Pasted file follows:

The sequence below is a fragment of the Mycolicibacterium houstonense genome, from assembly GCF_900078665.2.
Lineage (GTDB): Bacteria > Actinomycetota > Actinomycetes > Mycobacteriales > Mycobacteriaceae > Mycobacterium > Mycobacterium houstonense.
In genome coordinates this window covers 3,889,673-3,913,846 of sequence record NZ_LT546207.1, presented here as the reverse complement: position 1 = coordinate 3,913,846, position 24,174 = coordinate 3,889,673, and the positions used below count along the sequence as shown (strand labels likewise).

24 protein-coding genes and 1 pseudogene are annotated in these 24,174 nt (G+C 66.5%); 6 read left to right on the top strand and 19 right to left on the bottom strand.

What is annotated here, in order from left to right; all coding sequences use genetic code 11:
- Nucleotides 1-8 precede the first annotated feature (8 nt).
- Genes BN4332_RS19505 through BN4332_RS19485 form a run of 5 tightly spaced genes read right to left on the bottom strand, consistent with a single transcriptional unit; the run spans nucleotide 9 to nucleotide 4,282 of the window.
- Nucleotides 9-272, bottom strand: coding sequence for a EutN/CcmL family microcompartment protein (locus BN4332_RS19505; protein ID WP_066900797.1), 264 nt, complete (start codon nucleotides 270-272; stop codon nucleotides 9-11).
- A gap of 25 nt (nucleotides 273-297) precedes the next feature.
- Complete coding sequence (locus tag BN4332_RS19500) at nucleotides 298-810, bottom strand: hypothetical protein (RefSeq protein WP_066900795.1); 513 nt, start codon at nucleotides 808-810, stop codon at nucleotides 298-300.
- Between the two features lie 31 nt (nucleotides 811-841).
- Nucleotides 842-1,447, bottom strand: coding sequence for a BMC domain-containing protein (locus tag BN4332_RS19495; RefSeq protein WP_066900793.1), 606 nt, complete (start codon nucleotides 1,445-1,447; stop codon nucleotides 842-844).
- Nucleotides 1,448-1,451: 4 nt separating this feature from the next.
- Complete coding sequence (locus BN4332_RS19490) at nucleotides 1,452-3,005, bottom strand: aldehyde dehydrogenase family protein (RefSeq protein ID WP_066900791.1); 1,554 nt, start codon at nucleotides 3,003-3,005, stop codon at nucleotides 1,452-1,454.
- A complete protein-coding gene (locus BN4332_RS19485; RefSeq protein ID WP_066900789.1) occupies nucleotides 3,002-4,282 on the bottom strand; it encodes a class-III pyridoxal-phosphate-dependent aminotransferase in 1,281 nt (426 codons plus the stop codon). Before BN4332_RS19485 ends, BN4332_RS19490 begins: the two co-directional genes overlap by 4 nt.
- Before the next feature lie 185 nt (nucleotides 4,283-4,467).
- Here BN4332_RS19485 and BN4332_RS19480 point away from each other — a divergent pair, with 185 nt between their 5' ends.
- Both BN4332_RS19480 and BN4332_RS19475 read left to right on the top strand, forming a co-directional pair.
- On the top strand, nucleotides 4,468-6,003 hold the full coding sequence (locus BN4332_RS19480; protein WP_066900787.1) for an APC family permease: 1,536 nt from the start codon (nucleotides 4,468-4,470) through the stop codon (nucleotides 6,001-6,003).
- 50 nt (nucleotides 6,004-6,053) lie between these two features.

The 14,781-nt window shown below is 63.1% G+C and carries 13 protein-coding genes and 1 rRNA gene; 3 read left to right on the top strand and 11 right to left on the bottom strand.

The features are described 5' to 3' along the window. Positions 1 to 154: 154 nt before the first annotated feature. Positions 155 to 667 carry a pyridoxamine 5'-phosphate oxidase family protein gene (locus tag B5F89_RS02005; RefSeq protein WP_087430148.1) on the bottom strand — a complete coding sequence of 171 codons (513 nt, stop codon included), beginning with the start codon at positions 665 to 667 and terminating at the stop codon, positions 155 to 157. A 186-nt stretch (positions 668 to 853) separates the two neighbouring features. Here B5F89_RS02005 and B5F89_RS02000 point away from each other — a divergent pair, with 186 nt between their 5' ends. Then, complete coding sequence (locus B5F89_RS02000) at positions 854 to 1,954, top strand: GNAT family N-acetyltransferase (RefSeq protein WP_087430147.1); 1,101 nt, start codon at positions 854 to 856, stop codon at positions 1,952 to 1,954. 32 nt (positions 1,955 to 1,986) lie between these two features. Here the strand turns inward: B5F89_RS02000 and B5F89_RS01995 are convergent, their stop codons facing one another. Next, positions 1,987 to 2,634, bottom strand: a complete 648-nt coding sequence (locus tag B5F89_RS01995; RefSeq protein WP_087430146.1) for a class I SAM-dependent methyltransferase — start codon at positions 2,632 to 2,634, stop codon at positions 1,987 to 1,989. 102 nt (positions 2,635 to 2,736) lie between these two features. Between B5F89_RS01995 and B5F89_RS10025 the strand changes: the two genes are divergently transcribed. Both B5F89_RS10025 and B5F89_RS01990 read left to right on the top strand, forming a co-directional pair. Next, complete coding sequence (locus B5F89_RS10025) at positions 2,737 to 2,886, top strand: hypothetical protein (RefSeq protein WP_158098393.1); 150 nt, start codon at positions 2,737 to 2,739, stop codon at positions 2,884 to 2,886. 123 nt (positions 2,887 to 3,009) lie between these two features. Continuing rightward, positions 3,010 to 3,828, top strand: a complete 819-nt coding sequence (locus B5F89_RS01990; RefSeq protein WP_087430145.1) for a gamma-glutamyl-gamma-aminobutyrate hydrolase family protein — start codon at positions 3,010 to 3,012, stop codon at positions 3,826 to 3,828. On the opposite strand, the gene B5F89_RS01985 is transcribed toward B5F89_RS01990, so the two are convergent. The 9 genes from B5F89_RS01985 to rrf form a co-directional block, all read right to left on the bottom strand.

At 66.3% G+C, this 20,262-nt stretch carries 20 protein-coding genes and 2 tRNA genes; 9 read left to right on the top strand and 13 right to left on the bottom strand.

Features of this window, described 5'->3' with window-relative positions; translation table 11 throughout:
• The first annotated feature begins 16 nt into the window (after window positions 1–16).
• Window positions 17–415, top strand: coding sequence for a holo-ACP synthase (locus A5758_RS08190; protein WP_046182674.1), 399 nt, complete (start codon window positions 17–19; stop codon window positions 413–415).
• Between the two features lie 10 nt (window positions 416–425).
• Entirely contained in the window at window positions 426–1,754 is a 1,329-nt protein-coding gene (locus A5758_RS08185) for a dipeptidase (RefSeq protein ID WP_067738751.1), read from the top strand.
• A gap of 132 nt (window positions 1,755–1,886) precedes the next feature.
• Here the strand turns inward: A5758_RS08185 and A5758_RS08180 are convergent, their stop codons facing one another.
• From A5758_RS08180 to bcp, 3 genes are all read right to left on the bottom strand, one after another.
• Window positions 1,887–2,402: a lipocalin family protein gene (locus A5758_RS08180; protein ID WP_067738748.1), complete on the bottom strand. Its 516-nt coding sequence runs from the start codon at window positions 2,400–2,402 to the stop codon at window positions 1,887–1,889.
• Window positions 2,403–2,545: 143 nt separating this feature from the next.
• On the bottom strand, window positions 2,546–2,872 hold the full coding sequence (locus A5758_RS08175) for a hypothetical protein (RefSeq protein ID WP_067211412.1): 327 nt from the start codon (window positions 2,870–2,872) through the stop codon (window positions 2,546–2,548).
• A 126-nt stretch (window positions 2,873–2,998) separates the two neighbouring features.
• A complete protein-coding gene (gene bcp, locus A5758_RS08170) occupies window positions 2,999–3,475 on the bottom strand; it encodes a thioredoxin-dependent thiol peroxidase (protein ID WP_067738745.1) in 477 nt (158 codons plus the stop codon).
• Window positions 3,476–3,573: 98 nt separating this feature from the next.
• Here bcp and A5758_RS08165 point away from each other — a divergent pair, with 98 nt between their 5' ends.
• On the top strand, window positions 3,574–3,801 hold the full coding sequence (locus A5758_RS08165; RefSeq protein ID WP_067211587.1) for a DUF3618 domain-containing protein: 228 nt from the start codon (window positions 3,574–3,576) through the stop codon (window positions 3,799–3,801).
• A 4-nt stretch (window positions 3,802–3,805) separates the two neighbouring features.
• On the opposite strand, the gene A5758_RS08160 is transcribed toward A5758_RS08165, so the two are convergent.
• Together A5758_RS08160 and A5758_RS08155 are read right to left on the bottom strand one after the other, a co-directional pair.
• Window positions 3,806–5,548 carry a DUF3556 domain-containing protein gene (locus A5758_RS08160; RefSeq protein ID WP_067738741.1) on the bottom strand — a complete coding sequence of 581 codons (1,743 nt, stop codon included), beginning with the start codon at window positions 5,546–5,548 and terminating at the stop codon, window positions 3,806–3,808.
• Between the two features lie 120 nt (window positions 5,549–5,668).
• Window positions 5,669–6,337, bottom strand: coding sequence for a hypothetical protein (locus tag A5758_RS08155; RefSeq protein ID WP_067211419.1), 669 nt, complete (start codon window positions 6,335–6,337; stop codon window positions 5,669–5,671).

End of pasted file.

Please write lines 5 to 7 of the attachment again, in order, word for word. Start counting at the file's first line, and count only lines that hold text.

What is annotated here, in order from left to right; all coding sequences use genetic code 11:
- Nucleotides 1-8 precede the first annotated feature (8 nt).
- Genes BN4332_RS19505 through BN4332_RS19485 form a run of 5 tightly spaced genes read right to left on the bottom strand, consistent with a single transcriptional unit; the run spans nucleotide 9 to nucleotide 4,282 of the window.